A special gift from the past

I’ve mentioned Nan’s Button Box before. This month I got to use it’s contents for something extra special.

My branch of the family live quite a distance from the rest – when my parents married they decided in they youthful enthusiasm that they would like to have their children well out of meddle-range of their parents (their words, not mine!), so they left north London for Devon at the end of the 1960’s. There were quite a few things they didn’t factor into this grand scheme – a lack of amenities, the sudden spike in petrol cost and affordability of phone calls and the emotional distance this would inevitably create between their new family and the rest, but there you are.

So I didn’t spend much time with either set of grandparents, or indeed any of my relatives which is probably why I always feel that friends come first.Β  I did get to spend three weeks with my maternal grandparents whilst on work experience (at the London Record Office whilst studying Bookbinding and Paper Conservation – every element of that 3 weeks was awesome) and during that time was able to listen to Nan’s stories. That was also when she promised me her sewing box. Now I don’t sew – I really am very bad at following patterns, but this box had all her memories and history in it, including the buttons she cut off her son’s baby clothes as he out grew them. He was born, pre NHS with a hole in his heart and wasn’t expected to survive, so she kept the tiny mother of pearl buttons from all his baby clothes. She had made these clothes herself, reusing fabric and buttons from other garments – this was immediately after the war and it was still a struggle to find such things. After my mum and the NHS came along, heart surgery – although still in it’s infancy had progressed sufficiently for him to be one of the first to benefit and the hole was fixed.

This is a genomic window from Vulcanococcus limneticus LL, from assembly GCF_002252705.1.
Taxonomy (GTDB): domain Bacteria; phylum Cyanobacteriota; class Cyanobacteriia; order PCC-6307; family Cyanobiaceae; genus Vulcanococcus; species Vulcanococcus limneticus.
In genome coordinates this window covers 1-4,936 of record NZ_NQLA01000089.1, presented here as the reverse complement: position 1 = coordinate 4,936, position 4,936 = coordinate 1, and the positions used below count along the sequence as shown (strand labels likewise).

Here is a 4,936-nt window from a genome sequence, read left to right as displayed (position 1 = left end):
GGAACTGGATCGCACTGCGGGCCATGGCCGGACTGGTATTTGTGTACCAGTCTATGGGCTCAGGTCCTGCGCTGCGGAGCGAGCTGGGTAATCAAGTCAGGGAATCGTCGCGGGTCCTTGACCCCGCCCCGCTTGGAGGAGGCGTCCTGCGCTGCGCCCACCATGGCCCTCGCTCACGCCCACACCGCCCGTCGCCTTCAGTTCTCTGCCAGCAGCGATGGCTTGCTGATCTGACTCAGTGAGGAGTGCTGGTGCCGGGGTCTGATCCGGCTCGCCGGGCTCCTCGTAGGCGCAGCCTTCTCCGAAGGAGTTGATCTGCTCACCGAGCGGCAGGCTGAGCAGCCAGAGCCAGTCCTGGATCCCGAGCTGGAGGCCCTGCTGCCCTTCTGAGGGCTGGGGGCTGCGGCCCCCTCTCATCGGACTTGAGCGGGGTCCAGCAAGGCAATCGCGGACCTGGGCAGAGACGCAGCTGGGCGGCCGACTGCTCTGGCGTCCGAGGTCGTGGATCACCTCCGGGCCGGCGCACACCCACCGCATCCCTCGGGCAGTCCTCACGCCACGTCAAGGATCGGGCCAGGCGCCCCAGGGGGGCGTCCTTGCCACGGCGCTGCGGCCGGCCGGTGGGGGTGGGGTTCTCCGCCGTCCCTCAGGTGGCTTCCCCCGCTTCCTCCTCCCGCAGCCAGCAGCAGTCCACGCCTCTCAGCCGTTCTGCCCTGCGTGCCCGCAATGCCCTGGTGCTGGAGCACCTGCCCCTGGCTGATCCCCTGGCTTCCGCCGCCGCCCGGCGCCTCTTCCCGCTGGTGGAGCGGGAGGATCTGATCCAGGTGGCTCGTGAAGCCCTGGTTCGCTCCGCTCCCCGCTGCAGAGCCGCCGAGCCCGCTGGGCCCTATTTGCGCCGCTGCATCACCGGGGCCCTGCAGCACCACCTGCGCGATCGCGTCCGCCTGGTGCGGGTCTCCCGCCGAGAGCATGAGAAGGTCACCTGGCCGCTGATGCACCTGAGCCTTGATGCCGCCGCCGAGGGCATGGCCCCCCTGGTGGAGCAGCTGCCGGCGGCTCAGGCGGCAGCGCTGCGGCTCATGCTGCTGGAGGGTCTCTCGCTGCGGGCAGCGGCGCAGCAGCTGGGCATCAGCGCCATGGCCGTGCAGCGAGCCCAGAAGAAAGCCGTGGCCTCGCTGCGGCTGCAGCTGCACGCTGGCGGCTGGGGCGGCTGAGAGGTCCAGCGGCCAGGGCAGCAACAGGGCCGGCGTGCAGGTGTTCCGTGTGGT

He went on to be a brilliant lego-building uncle, successful architect, husband and father, but died far too early, leaving my aunt with three very young daughters to raise on her own. She did this well and last weekend their middle daughter had her wedding.

I wanted to make all three of my cousins something special, and was trying to think of something that would give them that connection with their father and their grandmother, neither of whom could be at any of their significant events. I decided to make them matching bracelets, with an extra pair of earrings for the bride.

I have a standard style of bracelet* I make when I want to give the look of a bangle, but incorporate some wire wrapping, gemstones and flexibility of size, so I made three of these and added a rainbow of fancy sapphires, a charm made from one of Nan’s own buttons and ‘sewed’ one of the least damaged of the baby buttons to each. I then packed them up and passed them to my mum to take to the wedding to pass on to them.

I didn’t get an awful lot of notice to make these, and didn’t spend any time photographing them (as you can see – I’ve just put one on to try and take a couple of snaps!) but I’m hopeful that they will enjoy that small connection and the wearability of the pieces.

*I have found this to be a popular style of bracelet, so I’ll write a show and tell when I next make one.